Hyperbolic Discounting Is Rational: Valuing the Far Future with Uncertain Discount Rates
AbstractConventional economics supposes that agents value the present vs. the future using an exponential discounting function. In contrast, experiments with animals and humans suggest that agents are better described as hyperbolic discounters, whose discount function decays much more slowly at large times, as a power law. This is generally regarded as being time inconsistent or irrational. We show that when agents cannot be sure of their own future one-period discount rates, then hyperbolic discounting can become rational and exponential discounting irrational. This has important implications for environmental economics, as it implies a much larger weight for the far future.
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Bibliographic InfoPaper provided by Cowles Foundation for Research in Economics, Yale University in its series Cowles Foundation Discussion Papers with number 1719.
Length: 17 pages
Date of creation: Aug 2009
Date of revision:
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Postal: Cowles Foundation, Yale University, Box 208281, New Haven, CT 06520-8281 USA
Other versions of this item:
- J. Doyne Farmer & John Geanakoplos, 2009. "Hyperbolic discounting is rational: Valuing the far future with uncertain discount rates," Levine's Working Paper Archive 814577000000000356, David K. Levine.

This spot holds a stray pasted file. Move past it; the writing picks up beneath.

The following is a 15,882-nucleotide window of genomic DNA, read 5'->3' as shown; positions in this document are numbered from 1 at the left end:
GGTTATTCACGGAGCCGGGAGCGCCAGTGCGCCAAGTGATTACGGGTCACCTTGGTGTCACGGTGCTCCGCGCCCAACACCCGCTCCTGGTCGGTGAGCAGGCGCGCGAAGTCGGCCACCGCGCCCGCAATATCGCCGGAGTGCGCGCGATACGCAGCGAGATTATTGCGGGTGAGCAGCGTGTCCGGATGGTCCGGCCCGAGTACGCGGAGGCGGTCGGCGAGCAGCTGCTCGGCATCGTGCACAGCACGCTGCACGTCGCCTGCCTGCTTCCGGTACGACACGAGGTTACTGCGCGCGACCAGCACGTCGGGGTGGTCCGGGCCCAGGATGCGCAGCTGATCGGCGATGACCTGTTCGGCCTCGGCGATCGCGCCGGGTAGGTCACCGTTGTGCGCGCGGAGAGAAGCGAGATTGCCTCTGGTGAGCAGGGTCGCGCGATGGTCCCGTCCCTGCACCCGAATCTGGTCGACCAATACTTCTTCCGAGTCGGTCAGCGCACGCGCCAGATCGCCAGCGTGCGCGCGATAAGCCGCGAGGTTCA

- D91 - Microeconomics - - Intertemporal Choice - - - Intertemporal Household Choice; Life Cycle Models and Saving
- G12 - Financial Economics - - General Financial Markets - - - Asset Pricing; Trading Volume; Bond Interest Rates
This paper has been announced in the following NEP Reports:
- NEP-ALL-2009-08-16 (All new papers)
- NEP-ENV-2009-08-16 (Environmental Economics)
- NEP-NEU-2009-08-16 (Neuroeconomics)
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Blog mentionsAs found by EconAcademics.org, the blog aggregator for Economics research:
- Is hyperbolic discounting rational?
by Economic Logician in Economic Logic on 2009-09-21 14:54:00
- The sickness of short-term-ism -- it's everywhere
by Mark Buchanan in The Physics of Finance on 2011-07-06 12:36:00
- Deep Discounting Errors?
by Mark Buchanan in The Physics of Finance on 2011-05-28 10:42:00
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